Another issue I had with this film is one I had in regards to Lord of the Rings: the eagles are essentially a deus ex machina, a plot device. What perplexed me was; why didn’t the eagles return Gandalf and Bilbo to the Shire? It took a considerable amount of time to reach the Mountain, and the trip was shown to be one of perilous danger in the first two instalments. Regardless of this, hearing the Eagles are coming, previously used in Return of the King as a symbol of hope and salvation, turned into a sign of helplessness and despair, was particularly harrowing, and I applaud the script-writers for this subversion. 

The ending left me somewhat unsatisfied also, with more than a few lingering questions. What happens to the contents of the Mountain? Does Bard become Master of the town? Was Tauriel unbanished? Peter Jackson seems to have gone down the polar opposite route of Return of the King with it’s multiple endings that, despite dragging the already long running time, leave you with the satisfaction of knowing the outcome for most of the characters. I did however, enjoy the final scene, which effectively linked the Hobbit series with Lord of the Rings.

The above criticisms are not to say I didn’t enjoy the movie; Battle of Five Armies tie­s in with An Unexpected Journey for my favourite of the Hobbit franchise. The battle scenes were up to their usual Peter Jackson standards, and, for someone who’s never read the novel, filled with tension about what the outcome would be. The acting also was spectacular. Ian McKellen and Martin Freeman were stellar as expected, the latter’s performance of denial and grief was particularly stellar. The stand out actor for me was Richard Armitage however. Armitage pulls off Thorin’s broody, vengeful persona effectively, but his performance during Battle of Five Armies, particularly the effects of dragon sickness was unsettling, his demise and reconciliation with Bilbo evocative.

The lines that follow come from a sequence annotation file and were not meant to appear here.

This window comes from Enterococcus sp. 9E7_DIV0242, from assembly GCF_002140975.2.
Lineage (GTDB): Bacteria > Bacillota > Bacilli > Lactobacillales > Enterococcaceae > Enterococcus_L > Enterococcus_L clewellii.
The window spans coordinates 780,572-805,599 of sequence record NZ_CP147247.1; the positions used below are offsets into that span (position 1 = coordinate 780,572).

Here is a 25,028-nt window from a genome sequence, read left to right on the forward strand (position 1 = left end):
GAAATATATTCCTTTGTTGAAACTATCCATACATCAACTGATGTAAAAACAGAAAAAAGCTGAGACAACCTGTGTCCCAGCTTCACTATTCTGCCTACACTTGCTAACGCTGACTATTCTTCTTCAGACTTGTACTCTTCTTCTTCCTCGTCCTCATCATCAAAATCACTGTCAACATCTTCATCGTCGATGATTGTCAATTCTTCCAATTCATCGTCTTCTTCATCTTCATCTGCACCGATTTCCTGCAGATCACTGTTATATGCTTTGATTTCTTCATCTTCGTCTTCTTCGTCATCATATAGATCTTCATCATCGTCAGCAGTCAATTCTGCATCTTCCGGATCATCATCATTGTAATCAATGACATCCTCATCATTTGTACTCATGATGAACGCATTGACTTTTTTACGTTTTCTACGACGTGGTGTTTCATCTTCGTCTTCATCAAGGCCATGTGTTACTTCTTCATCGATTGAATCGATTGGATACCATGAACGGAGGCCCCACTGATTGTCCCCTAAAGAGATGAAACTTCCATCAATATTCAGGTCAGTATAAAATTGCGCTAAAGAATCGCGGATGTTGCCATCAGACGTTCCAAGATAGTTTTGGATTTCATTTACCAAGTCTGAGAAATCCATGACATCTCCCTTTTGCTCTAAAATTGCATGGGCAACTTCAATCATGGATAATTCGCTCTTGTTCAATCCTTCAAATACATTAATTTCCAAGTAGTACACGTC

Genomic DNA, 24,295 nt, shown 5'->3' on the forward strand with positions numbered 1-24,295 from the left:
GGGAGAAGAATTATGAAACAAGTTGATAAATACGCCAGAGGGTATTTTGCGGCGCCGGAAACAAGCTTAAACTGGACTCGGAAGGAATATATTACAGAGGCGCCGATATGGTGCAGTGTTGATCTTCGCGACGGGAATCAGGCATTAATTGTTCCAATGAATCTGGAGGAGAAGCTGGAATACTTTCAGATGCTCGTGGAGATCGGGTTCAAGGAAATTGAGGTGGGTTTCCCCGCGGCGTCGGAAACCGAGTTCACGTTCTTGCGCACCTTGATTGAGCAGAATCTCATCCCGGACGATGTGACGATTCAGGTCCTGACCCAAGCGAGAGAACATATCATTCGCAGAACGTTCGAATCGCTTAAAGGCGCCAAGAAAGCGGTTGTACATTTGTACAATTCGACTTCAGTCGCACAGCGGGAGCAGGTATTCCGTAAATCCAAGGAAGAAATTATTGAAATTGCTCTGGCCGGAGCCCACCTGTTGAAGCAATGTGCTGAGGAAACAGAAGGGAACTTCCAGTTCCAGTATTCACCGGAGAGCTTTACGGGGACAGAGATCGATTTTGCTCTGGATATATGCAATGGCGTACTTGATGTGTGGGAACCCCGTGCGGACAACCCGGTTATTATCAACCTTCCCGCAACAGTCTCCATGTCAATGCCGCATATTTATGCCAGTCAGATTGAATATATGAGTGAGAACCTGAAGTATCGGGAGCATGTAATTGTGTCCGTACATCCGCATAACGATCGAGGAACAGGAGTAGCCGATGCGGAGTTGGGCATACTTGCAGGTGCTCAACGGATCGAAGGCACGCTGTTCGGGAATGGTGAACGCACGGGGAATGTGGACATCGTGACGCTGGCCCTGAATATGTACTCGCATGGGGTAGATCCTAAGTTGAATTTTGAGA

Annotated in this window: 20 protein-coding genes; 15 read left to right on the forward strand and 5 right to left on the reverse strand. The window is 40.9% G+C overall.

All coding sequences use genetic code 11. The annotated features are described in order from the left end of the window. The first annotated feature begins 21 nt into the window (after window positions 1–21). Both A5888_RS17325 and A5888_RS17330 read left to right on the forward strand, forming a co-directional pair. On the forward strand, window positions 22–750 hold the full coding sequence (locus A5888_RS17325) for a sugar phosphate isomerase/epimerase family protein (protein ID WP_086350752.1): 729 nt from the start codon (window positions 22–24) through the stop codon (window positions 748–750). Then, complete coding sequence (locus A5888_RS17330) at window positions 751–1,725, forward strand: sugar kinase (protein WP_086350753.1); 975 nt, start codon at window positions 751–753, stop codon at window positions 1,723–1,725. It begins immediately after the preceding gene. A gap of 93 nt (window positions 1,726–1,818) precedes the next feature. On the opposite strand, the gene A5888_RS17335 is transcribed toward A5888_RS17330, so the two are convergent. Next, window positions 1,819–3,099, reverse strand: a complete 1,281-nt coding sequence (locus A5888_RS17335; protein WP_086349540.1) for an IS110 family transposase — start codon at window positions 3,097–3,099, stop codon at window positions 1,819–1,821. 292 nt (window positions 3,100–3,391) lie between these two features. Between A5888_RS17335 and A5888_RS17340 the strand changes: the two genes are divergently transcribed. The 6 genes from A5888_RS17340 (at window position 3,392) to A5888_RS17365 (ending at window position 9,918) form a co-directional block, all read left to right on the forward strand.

Despite it’s flaws, Five Armies definitely exceeded my expectations after the disappointment of the bloated Desolation of Smaug, and contains stunning performances from it’s standout cast. I’d describe the movie as more of a popcorn flick, an enjoyable way to kill a few hours with some remarkable action scenes interlaced with, questionably timed, comedic moments.